Zak Stevens: Oh yeah, it’s probably safe to say that, but then that was kinda due to the transition of Savatage becoming Transiberian Orchestra and trying to invent another band. So it’s hard to say. I know everything about Criss. I lived with him for a year. So we were not only bandmates, we were roommates. He wanted it that way, he goes “Hey, you just now got into the band; we got some lost time to make up for I think you should live with me and my wife!” He had a lot of great times together, he was a great guy, he did everything he could to be a passionate leader of the band. He was a super teddy bear of a guy. That’s what made it so tragic when we lost him. I remember everything, I remember like it was yesterday, 22 years mean nothing. Thank for this interview, it was great talking to you. I hope we’ll see you in Greece. But you know the situation in Greece is a bit like the cover of Reign of Darkness with what’s going on with the economy now.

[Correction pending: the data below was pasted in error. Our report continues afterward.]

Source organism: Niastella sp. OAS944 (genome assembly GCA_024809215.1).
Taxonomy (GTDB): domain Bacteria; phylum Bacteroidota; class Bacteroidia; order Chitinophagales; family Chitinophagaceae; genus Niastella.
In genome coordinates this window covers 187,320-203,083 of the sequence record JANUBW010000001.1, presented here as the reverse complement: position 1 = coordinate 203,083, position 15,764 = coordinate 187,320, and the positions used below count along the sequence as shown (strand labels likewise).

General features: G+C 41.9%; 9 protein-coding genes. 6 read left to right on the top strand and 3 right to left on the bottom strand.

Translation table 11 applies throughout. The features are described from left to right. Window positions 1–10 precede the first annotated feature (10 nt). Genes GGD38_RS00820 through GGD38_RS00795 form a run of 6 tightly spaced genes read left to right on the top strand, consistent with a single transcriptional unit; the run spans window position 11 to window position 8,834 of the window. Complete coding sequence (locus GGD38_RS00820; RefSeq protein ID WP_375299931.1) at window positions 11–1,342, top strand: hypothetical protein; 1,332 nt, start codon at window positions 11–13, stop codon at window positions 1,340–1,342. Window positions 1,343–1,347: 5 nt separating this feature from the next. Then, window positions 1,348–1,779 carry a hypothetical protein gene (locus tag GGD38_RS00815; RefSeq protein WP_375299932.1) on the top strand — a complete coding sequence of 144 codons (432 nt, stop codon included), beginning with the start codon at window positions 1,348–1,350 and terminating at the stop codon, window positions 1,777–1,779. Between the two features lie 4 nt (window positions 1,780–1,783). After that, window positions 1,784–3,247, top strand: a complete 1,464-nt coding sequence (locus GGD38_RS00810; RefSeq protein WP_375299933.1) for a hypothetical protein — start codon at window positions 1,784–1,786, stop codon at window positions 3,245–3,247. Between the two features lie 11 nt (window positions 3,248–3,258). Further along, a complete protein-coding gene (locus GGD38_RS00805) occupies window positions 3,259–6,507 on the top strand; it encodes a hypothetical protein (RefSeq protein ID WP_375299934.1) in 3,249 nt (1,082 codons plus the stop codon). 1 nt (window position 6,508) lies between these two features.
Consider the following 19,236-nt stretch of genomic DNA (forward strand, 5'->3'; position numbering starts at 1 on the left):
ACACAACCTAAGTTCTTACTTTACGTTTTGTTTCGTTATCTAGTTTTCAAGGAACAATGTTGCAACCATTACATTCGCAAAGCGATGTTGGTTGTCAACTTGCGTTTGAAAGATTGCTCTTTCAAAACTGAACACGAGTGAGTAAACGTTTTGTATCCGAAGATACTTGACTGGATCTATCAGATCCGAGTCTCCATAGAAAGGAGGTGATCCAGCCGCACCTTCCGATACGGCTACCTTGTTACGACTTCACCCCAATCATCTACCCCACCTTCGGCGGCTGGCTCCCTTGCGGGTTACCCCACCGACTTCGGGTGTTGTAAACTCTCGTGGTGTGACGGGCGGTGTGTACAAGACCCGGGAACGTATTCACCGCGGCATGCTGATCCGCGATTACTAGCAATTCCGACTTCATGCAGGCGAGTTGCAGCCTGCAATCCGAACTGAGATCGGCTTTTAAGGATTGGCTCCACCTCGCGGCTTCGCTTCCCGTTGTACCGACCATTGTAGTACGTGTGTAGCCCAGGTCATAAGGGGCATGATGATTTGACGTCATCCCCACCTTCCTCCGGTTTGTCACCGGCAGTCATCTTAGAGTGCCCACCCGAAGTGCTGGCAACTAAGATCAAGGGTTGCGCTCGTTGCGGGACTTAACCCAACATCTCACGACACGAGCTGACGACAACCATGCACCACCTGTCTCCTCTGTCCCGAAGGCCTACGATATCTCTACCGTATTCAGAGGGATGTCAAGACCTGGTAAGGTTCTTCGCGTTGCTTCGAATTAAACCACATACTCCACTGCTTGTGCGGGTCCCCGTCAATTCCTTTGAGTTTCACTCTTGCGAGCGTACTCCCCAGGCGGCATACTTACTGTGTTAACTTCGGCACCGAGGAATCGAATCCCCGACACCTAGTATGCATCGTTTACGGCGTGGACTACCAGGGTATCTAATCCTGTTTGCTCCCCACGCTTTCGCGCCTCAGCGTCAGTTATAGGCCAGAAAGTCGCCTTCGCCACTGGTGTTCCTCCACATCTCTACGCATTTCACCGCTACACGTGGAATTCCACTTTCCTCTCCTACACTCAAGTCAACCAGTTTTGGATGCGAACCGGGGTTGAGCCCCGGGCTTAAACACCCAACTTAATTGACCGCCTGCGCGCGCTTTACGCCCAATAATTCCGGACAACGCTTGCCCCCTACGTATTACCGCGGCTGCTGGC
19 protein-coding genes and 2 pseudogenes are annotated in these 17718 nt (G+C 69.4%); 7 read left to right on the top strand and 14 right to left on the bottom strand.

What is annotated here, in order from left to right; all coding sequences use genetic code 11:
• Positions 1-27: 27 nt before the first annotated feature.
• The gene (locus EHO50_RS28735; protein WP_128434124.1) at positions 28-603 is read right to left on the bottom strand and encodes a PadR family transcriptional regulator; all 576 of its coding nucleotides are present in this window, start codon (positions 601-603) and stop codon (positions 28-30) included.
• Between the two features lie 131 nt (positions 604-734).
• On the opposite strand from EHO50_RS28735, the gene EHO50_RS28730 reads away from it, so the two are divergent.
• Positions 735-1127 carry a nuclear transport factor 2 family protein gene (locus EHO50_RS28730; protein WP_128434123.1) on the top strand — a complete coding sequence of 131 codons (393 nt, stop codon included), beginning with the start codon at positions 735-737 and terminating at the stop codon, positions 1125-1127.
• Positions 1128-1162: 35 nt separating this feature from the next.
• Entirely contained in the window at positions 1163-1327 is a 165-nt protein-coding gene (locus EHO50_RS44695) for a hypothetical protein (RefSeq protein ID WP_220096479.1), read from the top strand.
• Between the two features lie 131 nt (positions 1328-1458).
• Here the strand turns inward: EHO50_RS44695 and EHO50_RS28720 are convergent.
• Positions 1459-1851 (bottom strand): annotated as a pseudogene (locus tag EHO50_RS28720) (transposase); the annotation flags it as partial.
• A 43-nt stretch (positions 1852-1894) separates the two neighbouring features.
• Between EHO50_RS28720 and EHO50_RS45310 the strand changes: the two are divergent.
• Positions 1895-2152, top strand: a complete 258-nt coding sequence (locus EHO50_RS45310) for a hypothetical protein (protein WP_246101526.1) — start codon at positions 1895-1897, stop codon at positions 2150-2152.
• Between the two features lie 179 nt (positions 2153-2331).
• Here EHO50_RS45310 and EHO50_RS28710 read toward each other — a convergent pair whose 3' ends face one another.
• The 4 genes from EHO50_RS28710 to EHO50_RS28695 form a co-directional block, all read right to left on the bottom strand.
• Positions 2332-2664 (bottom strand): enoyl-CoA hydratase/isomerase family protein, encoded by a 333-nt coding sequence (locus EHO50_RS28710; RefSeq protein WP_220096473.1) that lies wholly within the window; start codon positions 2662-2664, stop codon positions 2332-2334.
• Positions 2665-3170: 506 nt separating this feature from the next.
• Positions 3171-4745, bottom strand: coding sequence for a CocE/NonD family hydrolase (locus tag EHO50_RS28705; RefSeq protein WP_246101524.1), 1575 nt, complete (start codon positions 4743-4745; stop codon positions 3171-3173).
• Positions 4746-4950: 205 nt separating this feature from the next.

Zak Stevens: Yeah it’s just happening in places around the world. We’re following it closely, if we can possibly work it out, I definitely can see coming back to Greece sometime next year. I’ve got lots of friends in Greece so they keep me educated than just American news.  Even when I was in high school, one of the first places I ever went outside of my country was, in 1983, to Greece, to have a home stay with an exchange student and see all the amazing places there.  Cool alright, I guess I’ll catch up with you sometime in the future.